TPM News

Virginia Attorney General Ken Cuccinelli (R) says his ruling that police can ask the immigration status of people pulled over for routine stops is nothing out of the norm. As TPM detailed yesterday, Cuccinelli is standing with Arizona, telling a state lawmaker in a letter that police have the authority to check immigration status.

He was asked about it last night on Fox News, and said the immigration issue has "blossomed again" in the wake of Arizona's law, which he supported.

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If people should have to wait through those pesky background checks before they can buy a gun (provided they don't have the time to drive to the nearest gun show that is), Congress should have a waiting period before it passes legislation. That's Rand Paul's stance, anyway.

In an appearance on Hannity last night, Paul bravely answered tough questions about how great he is from softball pitcher and former Alan Colmes co-host Sean Hannity. It was during talk about the 1994 Contract With America -- both men seemed to agree it was a good thing -- that Paul suggested that if liberals want conservatives to agree that gun laws should be enforced, they ought to be fine with the idea of vetting all laws through some kind of Constitutional litmus test presumably administered by Paul and his allies if and when he makes it to the Senate.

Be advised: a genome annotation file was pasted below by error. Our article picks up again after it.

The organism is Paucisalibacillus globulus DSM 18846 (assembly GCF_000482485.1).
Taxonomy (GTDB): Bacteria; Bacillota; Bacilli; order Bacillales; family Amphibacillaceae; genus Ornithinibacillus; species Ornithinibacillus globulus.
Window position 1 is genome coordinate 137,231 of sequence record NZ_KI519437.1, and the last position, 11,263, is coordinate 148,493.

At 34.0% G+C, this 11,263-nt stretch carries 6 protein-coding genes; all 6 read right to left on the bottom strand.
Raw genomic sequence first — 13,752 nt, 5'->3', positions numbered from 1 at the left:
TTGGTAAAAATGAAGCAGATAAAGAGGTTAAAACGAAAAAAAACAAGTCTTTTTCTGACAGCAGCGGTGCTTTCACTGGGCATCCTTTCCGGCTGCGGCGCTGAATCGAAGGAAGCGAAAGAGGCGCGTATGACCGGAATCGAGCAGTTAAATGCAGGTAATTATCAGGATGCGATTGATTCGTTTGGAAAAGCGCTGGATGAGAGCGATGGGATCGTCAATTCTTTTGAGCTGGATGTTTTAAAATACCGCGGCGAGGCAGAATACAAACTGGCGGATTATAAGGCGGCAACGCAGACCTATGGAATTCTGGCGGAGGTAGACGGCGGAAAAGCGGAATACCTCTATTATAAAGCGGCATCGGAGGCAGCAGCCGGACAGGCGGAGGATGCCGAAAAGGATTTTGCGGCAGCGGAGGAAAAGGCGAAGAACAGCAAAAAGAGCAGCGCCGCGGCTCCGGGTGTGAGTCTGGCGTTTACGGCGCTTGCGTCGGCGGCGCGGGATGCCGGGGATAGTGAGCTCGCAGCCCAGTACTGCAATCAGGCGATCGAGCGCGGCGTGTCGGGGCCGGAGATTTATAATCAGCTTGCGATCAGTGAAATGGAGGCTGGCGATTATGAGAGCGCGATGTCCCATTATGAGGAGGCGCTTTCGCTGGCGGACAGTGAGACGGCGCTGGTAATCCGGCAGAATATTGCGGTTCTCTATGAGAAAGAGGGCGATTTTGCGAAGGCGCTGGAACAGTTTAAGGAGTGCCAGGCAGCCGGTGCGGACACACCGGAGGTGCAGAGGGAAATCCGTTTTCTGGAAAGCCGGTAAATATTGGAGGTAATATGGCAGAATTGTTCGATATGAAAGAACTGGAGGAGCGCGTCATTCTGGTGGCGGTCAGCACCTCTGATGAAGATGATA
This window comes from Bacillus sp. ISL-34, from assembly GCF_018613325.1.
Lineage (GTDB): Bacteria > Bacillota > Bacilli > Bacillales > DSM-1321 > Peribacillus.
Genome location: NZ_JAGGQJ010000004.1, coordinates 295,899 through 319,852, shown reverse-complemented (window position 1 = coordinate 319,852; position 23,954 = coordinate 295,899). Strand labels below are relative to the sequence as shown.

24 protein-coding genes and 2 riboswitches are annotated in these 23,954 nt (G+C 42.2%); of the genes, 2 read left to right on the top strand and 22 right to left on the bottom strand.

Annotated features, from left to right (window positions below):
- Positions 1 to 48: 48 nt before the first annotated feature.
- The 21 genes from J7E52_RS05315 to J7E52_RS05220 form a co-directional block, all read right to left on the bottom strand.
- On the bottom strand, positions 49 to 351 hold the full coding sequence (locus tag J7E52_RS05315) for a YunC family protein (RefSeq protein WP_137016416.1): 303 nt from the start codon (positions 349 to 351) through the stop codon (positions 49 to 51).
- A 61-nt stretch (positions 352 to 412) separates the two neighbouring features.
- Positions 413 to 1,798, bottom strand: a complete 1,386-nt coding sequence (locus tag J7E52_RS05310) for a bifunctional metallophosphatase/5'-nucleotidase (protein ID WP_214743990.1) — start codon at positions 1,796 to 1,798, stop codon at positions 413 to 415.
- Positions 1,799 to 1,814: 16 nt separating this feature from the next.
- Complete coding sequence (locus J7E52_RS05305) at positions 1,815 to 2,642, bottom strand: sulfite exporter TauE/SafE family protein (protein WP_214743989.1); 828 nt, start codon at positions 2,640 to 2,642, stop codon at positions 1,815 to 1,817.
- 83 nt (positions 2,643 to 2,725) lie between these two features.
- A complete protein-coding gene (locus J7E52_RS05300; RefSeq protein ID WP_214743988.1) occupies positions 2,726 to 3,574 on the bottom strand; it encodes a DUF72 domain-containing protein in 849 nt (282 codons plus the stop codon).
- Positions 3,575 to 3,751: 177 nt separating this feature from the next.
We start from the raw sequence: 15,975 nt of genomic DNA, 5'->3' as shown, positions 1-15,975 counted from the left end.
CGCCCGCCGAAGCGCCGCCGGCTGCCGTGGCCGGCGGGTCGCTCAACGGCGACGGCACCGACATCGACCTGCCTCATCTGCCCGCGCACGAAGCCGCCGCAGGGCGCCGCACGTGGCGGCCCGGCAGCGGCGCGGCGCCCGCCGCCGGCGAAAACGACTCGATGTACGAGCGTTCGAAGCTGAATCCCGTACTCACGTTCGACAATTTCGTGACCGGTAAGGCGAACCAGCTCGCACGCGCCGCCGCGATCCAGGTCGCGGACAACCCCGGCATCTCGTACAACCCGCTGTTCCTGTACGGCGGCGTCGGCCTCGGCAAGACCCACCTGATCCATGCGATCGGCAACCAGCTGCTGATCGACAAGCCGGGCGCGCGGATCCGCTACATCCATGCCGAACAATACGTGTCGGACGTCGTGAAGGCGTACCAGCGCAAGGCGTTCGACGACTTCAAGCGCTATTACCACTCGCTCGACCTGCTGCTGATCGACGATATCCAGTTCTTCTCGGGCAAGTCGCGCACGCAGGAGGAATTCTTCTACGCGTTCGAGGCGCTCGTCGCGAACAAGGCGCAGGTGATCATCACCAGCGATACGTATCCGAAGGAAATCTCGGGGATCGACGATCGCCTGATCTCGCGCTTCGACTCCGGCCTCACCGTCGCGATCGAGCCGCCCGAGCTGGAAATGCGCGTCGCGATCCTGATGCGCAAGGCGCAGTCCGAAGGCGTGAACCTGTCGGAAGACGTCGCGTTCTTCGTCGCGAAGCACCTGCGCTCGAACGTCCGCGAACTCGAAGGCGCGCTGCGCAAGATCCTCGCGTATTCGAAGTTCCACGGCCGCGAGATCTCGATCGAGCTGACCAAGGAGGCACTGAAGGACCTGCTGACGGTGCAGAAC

"They tell me you need to wait to buy a gun," Paul said. "I tell them they need to wait before they pass legislation, read the bills."

"Pretty good line," Hannity said in response.

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A vote on approving $1.15 billion for the Pigford settlement, scheduled for last night, has been delayed. Senate Democrats expect to vote tomorrow instead.

Congress, especially the Senate, has struggled to authorize money for the Pigford settlement, which grants restitution to African-American farmers discriminated against by the USDA.

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The GOP push to change the Constitution to eliminate so-called birthright citizenship is already causing problems for some of its own members. Case in point: John McCain.

In the final moments of a morning press conference about the stimulus, cohosted by Sen. Tom Coburn (R-OK), McCain asked for one final question from reporters...which happened to be about the 14th amendment and birthright citizenship. McCain abruptly ended the press conference.